NEW YORK (Reuters) - The yen gained on Tuesday as traders favoured the safe-haven currency after the United States announced it was considering tariffs on $11 billion (£8.4 billion) of European goods and the International Monetary Fund downgraded its outlook on the global economy.
These factors weighed on market sentiment, spurring selling on Wall Street and touching off a partial reversal of earlier gains in oil prices. The pull back in crude and other commodity prices cut into the initial gains of the Canadian and Australian dollar as well as emerging currencies.
“Yen is now the top dog with lower stocks weighing on risk appetite,” said Joe Manimbo, senior market analyst at Western Union Business Solutions in Washington.
In late U.S. trading, the yen was 0.34% higher at 111.12 per dollar and up 0.3% per euro.
Major U.S. stock indexes were lower with the S&P 500 index down 0.67%.
Brent oil futures settled down 0.69% at $70.61 a barrel after hitting $71.34 earlier on Tuesday, the highest since November.
Russia indicated a possible easing from its output-cutting deal with OPEC overshadowed the prospect that violence in Libya could further tighten global supply.
For a graphic comparing oil-sensitive currencies and the rates of Brent crude, click tmsnrt.rs/2X3zeZH
On Monday, the U.S. Trade Representative proposed a list of European Union products ranging from large commercial aircraft and parts to dairy products and wine on which to slap tariffs as retaliation for European aircraft subsidies.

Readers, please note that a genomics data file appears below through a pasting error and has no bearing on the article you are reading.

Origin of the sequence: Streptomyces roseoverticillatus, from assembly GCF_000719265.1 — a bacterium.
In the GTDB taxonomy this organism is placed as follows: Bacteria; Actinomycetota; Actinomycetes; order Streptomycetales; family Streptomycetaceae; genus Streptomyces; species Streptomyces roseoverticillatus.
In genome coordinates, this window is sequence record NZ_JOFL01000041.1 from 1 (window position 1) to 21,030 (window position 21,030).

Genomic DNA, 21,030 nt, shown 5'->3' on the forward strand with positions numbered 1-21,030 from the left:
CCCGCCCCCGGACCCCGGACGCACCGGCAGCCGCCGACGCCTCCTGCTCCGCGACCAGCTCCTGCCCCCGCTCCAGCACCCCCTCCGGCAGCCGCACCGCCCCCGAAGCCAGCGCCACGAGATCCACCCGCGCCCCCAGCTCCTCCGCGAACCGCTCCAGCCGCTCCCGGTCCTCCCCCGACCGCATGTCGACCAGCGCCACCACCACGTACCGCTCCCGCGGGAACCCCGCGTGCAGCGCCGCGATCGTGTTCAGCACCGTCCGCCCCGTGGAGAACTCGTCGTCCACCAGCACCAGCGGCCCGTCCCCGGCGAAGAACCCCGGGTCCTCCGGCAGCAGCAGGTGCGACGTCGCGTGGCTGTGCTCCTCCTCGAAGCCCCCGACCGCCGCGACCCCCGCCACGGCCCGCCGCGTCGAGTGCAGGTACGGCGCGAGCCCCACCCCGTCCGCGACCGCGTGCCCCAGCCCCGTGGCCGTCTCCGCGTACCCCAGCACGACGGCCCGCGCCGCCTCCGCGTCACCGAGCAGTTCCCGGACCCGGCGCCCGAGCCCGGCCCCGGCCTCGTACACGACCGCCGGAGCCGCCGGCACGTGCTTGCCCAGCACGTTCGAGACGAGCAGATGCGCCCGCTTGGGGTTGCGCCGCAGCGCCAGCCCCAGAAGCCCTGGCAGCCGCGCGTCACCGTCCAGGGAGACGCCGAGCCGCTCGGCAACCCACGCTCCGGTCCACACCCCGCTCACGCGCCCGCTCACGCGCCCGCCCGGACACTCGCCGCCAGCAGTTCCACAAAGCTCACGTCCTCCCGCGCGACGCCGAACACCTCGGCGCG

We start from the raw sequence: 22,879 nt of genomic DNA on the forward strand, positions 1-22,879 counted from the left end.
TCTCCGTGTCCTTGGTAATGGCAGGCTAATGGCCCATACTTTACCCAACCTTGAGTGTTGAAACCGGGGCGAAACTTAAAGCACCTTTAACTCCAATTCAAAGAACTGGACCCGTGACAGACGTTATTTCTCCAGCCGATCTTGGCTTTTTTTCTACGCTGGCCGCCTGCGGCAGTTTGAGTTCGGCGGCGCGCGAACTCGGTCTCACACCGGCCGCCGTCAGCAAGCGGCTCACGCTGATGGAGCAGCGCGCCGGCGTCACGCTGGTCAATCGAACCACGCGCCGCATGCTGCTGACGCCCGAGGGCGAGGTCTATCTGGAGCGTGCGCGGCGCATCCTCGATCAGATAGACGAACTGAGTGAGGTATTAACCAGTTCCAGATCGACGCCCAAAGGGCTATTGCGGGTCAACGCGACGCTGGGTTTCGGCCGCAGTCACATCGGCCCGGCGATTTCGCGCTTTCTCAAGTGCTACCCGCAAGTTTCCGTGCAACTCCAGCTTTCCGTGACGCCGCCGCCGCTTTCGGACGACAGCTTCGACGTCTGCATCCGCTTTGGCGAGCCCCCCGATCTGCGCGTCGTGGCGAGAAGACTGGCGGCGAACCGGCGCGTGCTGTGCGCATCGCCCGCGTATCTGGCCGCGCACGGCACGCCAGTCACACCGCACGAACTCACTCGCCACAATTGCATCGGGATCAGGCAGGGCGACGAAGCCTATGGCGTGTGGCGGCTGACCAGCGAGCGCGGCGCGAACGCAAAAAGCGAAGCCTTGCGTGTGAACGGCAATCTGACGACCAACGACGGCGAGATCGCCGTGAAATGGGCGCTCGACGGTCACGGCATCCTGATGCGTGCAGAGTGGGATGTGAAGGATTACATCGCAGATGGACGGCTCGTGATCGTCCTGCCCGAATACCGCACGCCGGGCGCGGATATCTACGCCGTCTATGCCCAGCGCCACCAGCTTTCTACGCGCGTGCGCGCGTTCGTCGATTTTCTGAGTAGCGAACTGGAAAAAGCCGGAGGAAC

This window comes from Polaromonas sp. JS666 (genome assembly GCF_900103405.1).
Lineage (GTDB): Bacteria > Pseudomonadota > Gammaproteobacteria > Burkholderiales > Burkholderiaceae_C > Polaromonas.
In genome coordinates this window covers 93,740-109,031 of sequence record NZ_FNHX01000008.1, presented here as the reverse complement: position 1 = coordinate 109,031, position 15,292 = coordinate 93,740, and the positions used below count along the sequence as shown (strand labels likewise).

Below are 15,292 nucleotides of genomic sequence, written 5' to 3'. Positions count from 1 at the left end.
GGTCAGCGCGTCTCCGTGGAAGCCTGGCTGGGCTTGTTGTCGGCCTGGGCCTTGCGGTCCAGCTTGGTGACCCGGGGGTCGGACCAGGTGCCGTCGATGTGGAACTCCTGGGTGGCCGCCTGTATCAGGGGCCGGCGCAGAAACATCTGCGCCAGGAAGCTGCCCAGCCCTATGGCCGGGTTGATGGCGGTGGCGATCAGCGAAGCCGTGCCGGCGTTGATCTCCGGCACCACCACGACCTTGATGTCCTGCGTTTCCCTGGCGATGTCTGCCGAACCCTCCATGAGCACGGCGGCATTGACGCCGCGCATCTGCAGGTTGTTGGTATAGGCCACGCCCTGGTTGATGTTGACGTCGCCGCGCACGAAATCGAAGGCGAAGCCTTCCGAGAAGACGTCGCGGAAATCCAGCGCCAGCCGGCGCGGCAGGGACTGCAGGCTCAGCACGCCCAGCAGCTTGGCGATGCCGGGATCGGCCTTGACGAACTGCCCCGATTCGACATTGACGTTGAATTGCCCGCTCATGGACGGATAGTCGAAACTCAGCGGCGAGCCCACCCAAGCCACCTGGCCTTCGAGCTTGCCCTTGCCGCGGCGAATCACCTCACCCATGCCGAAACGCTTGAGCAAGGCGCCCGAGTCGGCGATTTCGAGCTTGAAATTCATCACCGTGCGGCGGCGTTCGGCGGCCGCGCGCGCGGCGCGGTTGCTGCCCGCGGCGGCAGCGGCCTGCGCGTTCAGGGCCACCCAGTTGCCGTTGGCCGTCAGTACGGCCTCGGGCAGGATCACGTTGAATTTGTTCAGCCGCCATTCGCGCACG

The IMF on Tuesday cut its global growth forecasts for 2019 to 3.3%, the slowest expansion since 2016 and from its earlier projection of 3.5% in January.
While the IMF reduced its calls on expansion for both Europe and the United States, the euro clung to its modest gains versus the dollar, last up 0.05% at $1.12655.
“Lots of negativity is already baked into the euro. Today’s developments, while not encouraging, didn’t meaningfully add to the bloc’s weak narrative,” Manimbo said.
Graphic: World FX rates in 2019 tmsnrt.rs/2egbfVh
The latest IMF forecasts, together with the retreat in oil prices, put pressure on the Australian and Canadian dollars. Both countries are big commodities producers.
(For a graphic on IMF growth forecast, see - tmsnrt.rs/2I5I1XD)
Currencies of oil producers including Norway, Russia and Mexico retreated from their earlier highs.
The Aussie was essentially unchanged at $0.71255 after touching a near three-week high, while the loonie was little changed at C$1.3323 after hitting C$1.3285, its strongest since March 21.
Meanwhile, sterling was down 0.14% at $1.3045 after a German government spokesman denied a media report that Chancellor Angela Merkel was open to putting a time limit on the Northern Ireland backstop in a Brexit agreement.
Additional reporting by Tommy Wilkes in LONDON; Editing by Susan Thomas and Chizu Nomiyama